“donate if you fail a driving test”

OK, I'm off to a convenience store to get some oden.


  • Kyle

    It surprises me people are so willing to surrender their rights to the governments will. I don’t need the government telling me how to live but I do think it’s always wise to take into consideration what impact you’re having on others, the environment, and your self. 20% drop in profit is a lot and the Japanese government should find someone else to pick on then these convenience stores. If they really want to help give the stores solar panels for one and the government should continue working towards renewable energy even if it’s nuclear power.

    This is what’s wrong with the environmental movement for going green:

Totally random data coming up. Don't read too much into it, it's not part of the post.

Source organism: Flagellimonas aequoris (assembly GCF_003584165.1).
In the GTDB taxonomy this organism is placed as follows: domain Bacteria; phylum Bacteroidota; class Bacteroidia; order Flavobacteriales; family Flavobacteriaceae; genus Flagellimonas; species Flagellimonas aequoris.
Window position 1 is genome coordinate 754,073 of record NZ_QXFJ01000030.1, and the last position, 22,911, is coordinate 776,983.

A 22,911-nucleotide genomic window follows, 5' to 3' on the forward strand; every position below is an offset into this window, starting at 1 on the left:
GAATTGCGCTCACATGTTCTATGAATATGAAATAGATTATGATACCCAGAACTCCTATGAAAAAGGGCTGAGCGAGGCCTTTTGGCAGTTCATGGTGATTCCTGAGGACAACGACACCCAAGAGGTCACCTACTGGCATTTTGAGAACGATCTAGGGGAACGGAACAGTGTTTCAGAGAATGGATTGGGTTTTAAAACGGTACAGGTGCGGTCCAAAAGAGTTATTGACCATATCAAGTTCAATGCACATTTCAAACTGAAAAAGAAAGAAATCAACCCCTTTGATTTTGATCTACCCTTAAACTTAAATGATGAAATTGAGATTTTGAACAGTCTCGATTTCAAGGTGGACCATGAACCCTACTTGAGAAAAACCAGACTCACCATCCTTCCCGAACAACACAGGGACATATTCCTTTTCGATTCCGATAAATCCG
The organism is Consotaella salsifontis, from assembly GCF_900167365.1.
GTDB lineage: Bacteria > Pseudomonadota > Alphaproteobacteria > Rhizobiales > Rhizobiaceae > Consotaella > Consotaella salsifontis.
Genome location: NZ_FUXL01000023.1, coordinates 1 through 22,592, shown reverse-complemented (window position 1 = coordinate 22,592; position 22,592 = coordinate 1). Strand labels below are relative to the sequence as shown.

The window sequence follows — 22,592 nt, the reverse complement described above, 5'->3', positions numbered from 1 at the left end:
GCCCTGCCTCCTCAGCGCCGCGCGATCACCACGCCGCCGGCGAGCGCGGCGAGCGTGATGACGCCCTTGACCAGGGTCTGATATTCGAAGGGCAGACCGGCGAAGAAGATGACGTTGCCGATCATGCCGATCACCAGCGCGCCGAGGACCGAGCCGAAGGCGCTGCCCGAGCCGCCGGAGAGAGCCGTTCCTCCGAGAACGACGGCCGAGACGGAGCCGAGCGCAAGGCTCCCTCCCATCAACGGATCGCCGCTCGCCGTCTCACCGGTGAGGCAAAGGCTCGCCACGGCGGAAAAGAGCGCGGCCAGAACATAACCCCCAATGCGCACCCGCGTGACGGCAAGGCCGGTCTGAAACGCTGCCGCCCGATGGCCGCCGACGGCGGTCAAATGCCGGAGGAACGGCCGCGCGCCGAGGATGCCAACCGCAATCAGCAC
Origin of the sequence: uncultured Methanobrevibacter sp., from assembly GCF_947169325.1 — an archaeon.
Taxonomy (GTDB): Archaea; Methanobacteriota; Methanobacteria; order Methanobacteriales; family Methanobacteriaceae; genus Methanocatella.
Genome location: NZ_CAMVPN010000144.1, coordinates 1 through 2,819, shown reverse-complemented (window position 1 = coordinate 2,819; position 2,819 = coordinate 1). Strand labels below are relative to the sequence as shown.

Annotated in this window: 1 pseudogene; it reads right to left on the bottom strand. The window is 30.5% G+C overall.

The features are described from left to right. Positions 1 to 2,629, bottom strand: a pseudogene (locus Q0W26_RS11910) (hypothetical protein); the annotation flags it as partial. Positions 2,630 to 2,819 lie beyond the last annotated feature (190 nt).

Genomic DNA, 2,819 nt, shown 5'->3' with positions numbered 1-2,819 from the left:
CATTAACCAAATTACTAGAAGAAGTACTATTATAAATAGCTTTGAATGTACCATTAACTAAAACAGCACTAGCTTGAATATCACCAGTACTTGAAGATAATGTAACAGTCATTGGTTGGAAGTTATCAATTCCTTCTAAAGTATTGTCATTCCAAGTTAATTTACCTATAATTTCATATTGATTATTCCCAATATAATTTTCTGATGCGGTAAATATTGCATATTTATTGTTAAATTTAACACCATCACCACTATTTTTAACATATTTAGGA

1.Ruin production and development and so destroying lives across the world
    2.Risking food production for millions if not billions of people
    3.The Kyoto protocol is not only flawed but anti-American/Capitalism
    4.Very unrealistic ideas


  • TenSigh

    Notice how the movement to change the hours implies that it would just “be better” to do it. If you don’t like 24 hour stores, don’t go there! But don’t ruin it for everybody else.

    More and more people in Japan are working late hours, studying, etc. Konbini are open 24 hours because there’s a market for them (no pun intended).

    The so-called ‘green movement’ (red would be a more appropriate color) is infesting Japan slower than the US. Let’s hope it stops altogether.

  • Homeboy

    The town is full
    of vending machines and convenience stores
    It’s a horrifying sight.

    Somewhat like a Haiku but listen, its not the store hours but the lights, the energy used. So keep the store open but replace the lights. Mandatory LED’s would be a good start.
    Also,energy consumption ceilings allotting a certain set amount of power per store past which rates become astronomical.Ditto the vending machines.